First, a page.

Federal prosecutors subpoenaed the Trump Inaugural Committee on Monday for “documents related to all of the committee’s donors and guests; any benefits handed out, including tickets and photo opportunities with the president; federal disclosure filings; vendors; contracts; and more,” according to a source who spoke with the New York Times.
CNN reports: ‘It discloses that prosecutors are investigating a litany of potential crimes: conspiracy against the US, false statements, mail fraud, wire fraud, money laundering, inaugural committee disclosure violations, and violations of laws prohibiting contributions by foreign nations and contributions in the name of another person, also known as straw donors.It demands documents related to any “benefits” offered to donors, including “tickets, photo opportunities, and/or small group receptions.” It also requires the committee to turn over information about donations made directly to vendors, as well as communications discussing that possibility.’
The subpoenas expand an investigation that had already begun into the inaugural committee over illegal foreign donations.
White House Press Secretary Sarah Huckabee Sanders told CNN’s John Berman on Tuesday: “Those things that have taken place have absolutely nothing to do with the president. They have everything to do with the fact that people are spending their lives doing nothing but trying to find negatives when, in fact, the president has been incredibly successful.”
Late last year, ProPublica published a report asking whether Trump’s inauguration was a money laundering operation with Ivanka Trump in the middle.
In December, ProPublica reported: “How the inaugural committee managed to spend all the money it raised remains a mystery, nearly two years after the event. While groups that support political candidates or issues must publicly detail their spending, an inaugural committee is required to list only its top five contractors. That leaves about $40 million unaccounted for.”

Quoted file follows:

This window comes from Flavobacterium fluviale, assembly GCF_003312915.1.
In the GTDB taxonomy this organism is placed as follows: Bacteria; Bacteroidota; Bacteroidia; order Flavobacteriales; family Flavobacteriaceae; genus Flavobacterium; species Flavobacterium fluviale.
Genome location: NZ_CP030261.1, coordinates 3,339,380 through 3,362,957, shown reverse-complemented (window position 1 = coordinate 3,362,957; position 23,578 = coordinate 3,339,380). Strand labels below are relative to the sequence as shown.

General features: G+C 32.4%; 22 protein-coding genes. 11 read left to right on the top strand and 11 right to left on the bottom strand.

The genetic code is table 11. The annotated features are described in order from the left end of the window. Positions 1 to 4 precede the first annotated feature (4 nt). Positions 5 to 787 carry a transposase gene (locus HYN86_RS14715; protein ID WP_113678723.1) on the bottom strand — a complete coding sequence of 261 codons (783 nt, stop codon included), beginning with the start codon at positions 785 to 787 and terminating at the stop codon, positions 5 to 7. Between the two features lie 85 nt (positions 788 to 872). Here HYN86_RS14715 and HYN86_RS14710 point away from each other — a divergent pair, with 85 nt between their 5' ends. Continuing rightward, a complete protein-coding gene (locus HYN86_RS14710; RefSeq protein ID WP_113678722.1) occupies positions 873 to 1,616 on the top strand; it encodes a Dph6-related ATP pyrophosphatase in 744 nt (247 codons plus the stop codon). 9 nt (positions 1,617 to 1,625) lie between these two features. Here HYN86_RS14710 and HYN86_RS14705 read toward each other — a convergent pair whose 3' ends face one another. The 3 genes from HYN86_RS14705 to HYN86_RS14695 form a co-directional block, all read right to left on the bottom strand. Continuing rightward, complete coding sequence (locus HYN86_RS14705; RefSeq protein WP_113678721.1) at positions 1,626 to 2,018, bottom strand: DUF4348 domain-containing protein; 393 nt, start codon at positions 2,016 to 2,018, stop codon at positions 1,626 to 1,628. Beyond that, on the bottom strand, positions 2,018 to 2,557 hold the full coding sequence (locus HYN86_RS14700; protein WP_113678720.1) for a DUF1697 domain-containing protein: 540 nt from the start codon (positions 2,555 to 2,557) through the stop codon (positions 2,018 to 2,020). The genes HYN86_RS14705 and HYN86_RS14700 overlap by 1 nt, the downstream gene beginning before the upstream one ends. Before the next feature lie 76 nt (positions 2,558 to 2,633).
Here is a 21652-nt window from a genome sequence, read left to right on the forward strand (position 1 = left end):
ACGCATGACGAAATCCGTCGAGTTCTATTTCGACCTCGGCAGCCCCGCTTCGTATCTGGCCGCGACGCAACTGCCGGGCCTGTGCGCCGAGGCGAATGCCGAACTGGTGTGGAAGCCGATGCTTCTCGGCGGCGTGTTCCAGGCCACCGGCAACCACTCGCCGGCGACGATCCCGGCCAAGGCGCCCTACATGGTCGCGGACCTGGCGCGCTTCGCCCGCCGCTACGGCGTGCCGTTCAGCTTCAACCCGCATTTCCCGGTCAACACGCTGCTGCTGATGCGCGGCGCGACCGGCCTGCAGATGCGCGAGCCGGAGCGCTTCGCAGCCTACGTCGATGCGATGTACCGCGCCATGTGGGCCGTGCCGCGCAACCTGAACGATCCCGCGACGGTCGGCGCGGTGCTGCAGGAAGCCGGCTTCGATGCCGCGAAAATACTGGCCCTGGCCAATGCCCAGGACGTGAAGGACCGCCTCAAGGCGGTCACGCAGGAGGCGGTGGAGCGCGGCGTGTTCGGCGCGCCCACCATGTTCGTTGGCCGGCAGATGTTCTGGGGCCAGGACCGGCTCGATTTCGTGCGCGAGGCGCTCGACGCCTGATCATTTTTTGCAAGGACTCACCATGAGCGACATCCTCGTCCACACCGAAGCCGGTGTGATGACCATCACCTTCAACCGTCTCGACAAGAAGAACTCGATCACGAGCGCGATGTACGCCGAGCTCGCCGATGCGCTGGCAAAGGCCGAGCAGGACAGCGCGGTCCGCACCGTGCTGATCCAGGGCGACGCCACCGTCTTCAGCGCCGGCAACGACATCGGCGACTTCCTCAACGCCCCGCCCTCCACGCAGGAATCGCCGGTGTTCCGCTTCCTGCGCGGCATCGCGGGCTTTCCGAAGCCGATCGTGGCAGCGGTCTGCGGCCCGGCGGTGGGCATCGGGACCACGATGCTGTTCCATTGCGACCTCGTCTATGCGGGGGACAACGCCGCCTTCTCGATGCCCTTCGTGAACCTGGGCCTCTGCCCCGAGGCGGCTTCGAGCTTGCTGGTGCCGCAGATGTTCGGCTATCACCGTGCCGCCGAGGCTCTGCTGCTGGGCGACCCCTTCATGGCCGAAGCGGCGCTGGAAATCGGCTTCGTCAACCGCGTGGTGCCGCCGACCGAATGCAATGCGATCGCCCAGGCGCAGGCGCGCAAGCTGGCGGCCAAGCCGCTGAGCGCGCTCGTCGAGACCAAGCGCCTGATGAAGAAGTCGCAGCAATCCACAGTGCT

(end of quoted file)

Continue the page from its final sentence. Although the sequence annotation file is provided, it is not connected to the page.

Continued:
Said CNN’s Jeffrey Toobin to John Berman on CNN’s New Day: “I think the first question is, did someone steal the money? If the money didn’t go to salaries if the money didn’t go to events, did someone put it in their pocket? That’s a straightforward factual issue that an audit should be able to determine. Then you get into the other subsidiary questions, which are, was there some sort of improper motive, improper connection between donors and what they got.”
Added Toobin: “It is worth remembering that our whole political system at some level is based on pay to play. People give money to the inaugural — for mixed motives at best. So I think that is very much a subsidiary question, unlikely to be proven improper. But if somebody stole the money, they stole the money and that’s obviously a crime.”
Berman was also joined by Greg Jenkins, who ran George W. Bush’s second inauguration, and said the money trail baffles him.
Said Jenkins of Trump’s inaugural fundraising amount ($107 million – about double what was raised for the Bush inaugural), of which he spent far less: “I can’t figure it out. They actually raised more than twice the amount that we raised. I think adjusted for current dollars, the amount we raised comes out to be about $54 million, which is quite a bit less. The two biggest costs are the events and staff. We had three times as many staff and four times as many events. So where that money went, I couldn’t tell you. Most of the money came from donors. If I were a donor, I would like to know where that money went. I can’t explain it.”